Some may call Dr. Janet Coleman’s journey in higher education a series of coincidences, however, she is confident that God has opened every door along the way.
Growing up, Dr. Coleman enjoyed going to school, so when it came time to choose a major at Bowling Green State University, Education was the perfect fit.
“I always had a passion for children,” she said. “Not just elementary but I had a major in Special Education as well.”
After graduation, Dr. Coleman began her career as an elementary teacher at a private school, but after starting her family, she decided to stay at home with her children while they were young.
When her youngest child started school, Dr. Coleman was approached by the school to help out, as they knew she had teaching experience.
“It was a natural fit,” she remembered. “I started substitute teaching, tutoring special needs children, and ended up being asked to work in the office. I started as an administrative assistant and moved into the assistant principal role there.”
At the time, computers were just coming into schools and Dr. Coleman had very little experience with them so decided to take a class at the University of Toledo, which turned into a few more classes.
“A professor took notice of me and asked if I considered getting my doctorate,” she remembered. “I was finishing my master’s at the time and found the higher education environment very stimulating. My family and I talked about it, prayed about it, and decided this was the route I needed to go. I fell in love with higher education. And that professor, Dr. Bud Koontz (who has since passed) became the first of many mentors I have been blessed to have in my professional journey.”
Dr. Coleman started at a small private college, very similar to Emmanuel as their Director of Graduate Studies.
“They were just starting their graduate program and were applying for a level change with accreditation,” she said. “I enjoyed the environment there as I got to know everyone on campus. It was a challenge to get a graduate program up and running, but I enjoyed it.”
Following this, Dr. Coleman spent time at four public universities, Purdue University Calumet, Coastal Carolina University, Armstrong State University, and her most recent stop, Indiana State University, where she served as the Dean of the Bayh College of Education.
In each of her roles, Dr. Coleman gained ample hands-on experience with progressive roles of responsibility that she believes will benefit her in her role of Vice President for Academic Affairs at Emmanuel.
“I had the opportunity to grow programs and move a college forward. At Indiana State University, I had the added responsibility of developing external relations both internally on campus, in the community, and with alumni and donors across the country”, she said.
What intrigued her about Emmanuel College?
“I liked the strategic direction the college was taking,” she said. “For me, the biggest factor was having Christ as the foundation. Christ is the message and all knowledge comes through a relationship with him. The Bible tells us that the fear of the Lord is the beginning of knowledge. I’m excited to be a part of that too.”
In her visit to Franklin Springs, Dr. Coleman quickly realized what made Emmanuel unique…the community.
“Everyone was so welcoming,” she said. “I appreciated the fact that our major meetings began with prayer. Both the search committee and President White recognized that although this is a big decision for you as a college, it is for me, too. It was refreshing to see that you put your trust in the Lord. I felt that everyone I met was genuine and extremely helpful on the day I visited and ever since. I see people who are passionate about what they do and are willing to do things outside of their job descriptions for the betterment of the college and students.”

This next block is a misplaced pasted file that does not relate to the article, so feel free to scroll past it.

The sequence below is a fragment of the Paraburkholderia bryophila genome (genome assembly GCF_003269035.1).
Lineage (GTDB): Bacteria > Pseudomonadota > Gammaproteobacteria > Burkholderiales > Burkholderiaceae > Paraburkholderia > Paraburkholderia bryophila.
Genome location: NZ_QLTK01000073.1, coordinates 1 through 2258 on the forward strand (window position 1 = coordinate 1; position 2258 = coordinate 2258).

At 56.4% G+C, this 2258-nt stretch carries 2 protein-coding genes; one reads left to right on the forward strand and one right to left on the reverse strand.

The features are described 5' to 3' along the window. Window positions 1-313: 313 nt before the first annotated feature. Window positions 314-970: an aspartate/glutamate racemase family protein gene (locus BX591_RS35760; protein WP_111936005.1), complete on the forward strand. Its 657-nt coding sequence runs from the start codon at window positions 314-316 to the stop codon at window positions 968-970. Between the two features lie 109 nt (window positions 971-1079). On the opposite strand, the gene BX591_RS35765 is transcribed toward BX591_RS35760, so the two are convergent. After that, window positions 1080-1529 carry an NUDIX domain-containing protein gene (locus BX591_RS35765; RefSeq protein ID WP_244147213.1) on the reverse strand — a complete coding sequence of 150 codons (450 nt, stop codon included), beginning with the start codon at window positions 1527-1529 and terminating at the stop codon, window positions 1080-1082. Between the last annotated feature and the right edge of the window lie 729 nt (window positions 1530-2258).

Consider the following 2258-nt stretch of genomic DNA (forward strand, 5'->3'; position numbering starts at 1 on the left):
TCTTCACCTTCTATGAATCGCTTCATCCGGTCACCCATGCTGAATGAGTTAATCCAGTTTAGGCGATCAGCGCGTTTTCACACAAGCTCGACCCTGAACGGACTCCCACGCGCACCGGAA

What’s one thing she would like the Emmanuel community to know about her?
“My door is always open,” she said. “While I know I’m over the academics side, we all work together for the same goal.”
She also said, “I’d like to know people’s experiences, professionally and personally. We bring our whole selves to work and it is important for me to be part of and nurture a community that cares about each other and what we do. You may wish to know a little about me personally. I am remarried and my husband is my best friend and my helpmate. Together, we have four adult children, all who are now married. We love to travel. The farthest I have traveled was South Korea, and I have been there three times. Last year, my husband and I bought a camper. I am not only addicted to camping already, but my husband recently taught me how to fish.”
When looking for a new role, Dr. Coleman turned to her former boss and one of her mentors, Dr. Bob Smith, who currently serves as the Vice President of Academic Affairs at Valdosta State for advice.
“He took a chance hiring me as the Dean of the College of Education at Armstrong,” she said. “I didn’t have a lot of administrative experience at the time. But I learned a lot under his leadership, and since then, he has been a trusted mentor and friend. It was he who encouraged me to look for Vice President positions. I was highly selective this time around. I wanted a smaller college experience where I could still have interactions with students, where I felt like I was making an impact, and where I was working together with all members of the college as a part of a team dedicated to truly educating our students.”
Dr. Coleman believes she has found all that and more at Emmanuel, and it all started with an open door.